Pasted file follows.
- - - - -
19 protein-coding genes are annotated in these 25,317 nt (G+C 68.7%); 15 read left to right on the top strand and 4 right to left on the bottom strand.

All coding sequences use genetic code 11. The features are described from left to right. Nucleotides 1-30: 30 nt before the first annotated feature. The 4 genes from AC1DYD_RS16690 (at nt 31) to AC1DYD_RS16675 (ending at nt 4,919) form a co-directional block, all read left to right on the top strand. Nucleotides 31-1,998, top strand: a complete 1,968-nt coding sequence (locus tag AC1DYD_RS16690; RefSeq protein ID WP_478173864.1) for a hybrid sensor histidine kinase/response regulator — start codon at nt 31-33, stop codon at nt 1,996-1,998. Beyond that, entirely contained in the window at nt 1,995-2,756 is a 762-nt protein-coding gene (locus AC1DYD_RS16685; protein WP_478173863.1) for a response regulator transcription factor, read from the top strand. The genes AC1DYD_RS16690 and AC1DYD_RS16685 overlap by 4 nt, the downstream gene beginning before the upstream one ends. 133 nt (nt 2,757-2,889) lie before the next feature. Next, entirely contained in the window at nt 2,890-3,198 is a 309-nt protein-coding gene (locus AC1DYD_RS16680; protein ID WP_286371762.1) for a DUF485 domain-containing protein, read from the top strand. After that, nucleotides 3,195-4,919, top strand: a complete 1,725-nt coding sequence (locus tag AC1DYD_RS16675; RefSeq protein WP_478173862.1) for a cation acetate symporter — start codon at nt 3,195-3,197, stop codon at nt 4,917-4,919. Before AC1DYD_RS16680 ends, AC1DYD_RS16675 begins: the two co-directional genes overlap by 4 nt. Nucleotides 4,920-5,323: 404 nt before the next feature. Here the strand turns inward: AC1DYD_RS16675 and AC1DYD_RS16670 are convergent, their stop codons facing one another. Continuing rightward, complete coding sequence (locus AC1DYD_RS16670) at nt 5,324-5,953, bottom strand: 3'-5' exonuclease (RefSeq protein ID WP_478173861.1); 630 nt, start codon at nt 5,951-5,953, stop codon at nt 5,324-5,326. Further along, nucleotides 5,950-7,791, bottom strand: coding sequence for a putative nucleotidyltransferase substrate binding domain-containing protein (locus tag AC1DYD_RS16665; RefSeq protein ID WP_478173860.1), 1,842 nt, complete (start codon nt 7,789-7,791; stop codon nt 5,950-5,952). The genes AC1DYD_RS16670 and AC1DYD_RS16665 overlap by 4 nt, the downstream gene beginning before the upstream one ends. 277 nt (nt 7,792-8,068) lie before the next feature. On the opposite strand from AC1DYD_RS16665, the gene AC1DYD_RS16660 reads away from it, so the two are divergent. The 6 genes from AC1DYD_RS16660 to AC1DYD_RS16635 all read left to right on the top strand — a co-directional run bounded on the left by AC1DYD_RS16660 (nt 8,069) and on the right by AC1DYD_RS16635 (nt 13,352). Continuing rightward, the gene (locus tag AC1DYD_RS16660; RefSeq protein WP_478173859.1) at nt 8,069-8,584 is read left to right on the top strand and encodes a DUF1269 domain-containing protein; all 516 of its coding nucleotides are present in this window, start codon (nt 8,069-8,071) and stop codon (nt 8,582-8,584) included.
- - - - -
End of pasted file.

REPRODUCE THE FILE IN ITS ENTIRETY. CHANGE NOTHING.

19 protein-coding genes are annotated in these 25,317 nt (G+C 68.7%); 15 read left to right on the top strand and 4 right to left on the bottom strand.

All coding sequences use genetic code 11. The features are described from left to right. Nucleotides 1-30: 30 nt before the first annotated feature. The 4 genes from AC1DYD_RS16690 (at nt 31) to AC1DYD_RS16675 (ending at nt 4,919) form a co-directional block, all read left to right on the top strand. Nucleotides 31-1,998, top strand: a complete 1,968-nt coding sequence (locus tag AC1DYD_RS16690; RefSeq protein ID WP_478173864.1) for a hybrid sensor histidine kinase/response regulator — start codon at nt 31-33, stop codon at nt 1,996-1,998. Beyond that, entirely contained in the window at nt 1,995-2,756 is a 762-nt protein-coding gene (locus AC1DYD_RS16685; protein WP_478173863.1) for a response regulator transcription factor, read from the top strand. The genes AC1DYD_RS16690 and AC1DYD_RS16685 overlap by 4 nt, the downstream gene beginning before the upstream one ends. 133 nt (nt 2,757-2,889) lie before the next feature. Next, entirely contained in the window at nt 2,890-3,198 is a 309-nt protein-coding gene (locus AC1DYD_RS16680; protein ID WP_286371762.1) for a DUF485 domain-containing protein, read from the top strand. After that, nucleotides 3,195-4,919, top strand: a complete 1,725-nt coding sequence (locus tag AC1DYD_RS16675; RefSeq protein WP_478173862.1) for a cation acetate symporter — start codon at nt 3,195-3,197, stop codon at nt 4,917-4,919. Before AC1DYD_RS16680 ends, AC1DYD_RS16675 begins: the two co-directional genes overlap by 4 nt. Nucleotides 4,920-5,323: 404 nt before the next feature. Here the strand turns inward: AC1DYD_RS16675 and AC1DYD_RS16670 are convergent, their stop codons facing one another. Continuing rightward, complete coding sequence (locus AC1DYD_RS16670) at nt 5,324-5,953, bottom strand: 3'-5' exonuclease (RefSeq protein ID WP_478173861.1); 630 nt, start codon at nt 5,951-5,953, stop codon at nt 5,324-5,326. Further along, nucleotides 5,950-7,791, bottom strand: coding sequence for a putative nucleotidyltransferase substrate binding domain-containing protein (locus tag AC1DYD_RS16665; RefSeq protein ID WP_478173860.1), 1,842 nt, complete (start codon nt 7,789-7,791; stop codon nt 5,950-5,952). The genes AC1DYD_RS16670 and AC1DYD_RS16665 overlap by 4 nt, the downstream gene beginning before the upstream one ends. 277 nt (nt 7,792-8,068) lie before the next feature. On the opposite strand from AC1DYD_RS16665, the gene AC1DYD_RS16660 reads away from it, so the two are divergent. The 6 genes from AC1DYD_RS16660 to AC1DYD_RS16635 all read left to right on the top strand — a co-directional run bounded on the left by AC1DYD_RS16660 (nt 8,069) and on the right by AC1DYD_RS16635 (nt 13,352). Continuing rightward, the gene (locus tag AC1DYD_RS16660; RefSeq protein WP_478173859.1) at nt 8,069-8,584 is read left to right on the top strand and encodes a DUF1269 domain-containing protein; all 516 of its coding nucleotides are present in this window, start codon (nt 8,069-8,071) and stop codon (nt 8,582-8,584) included.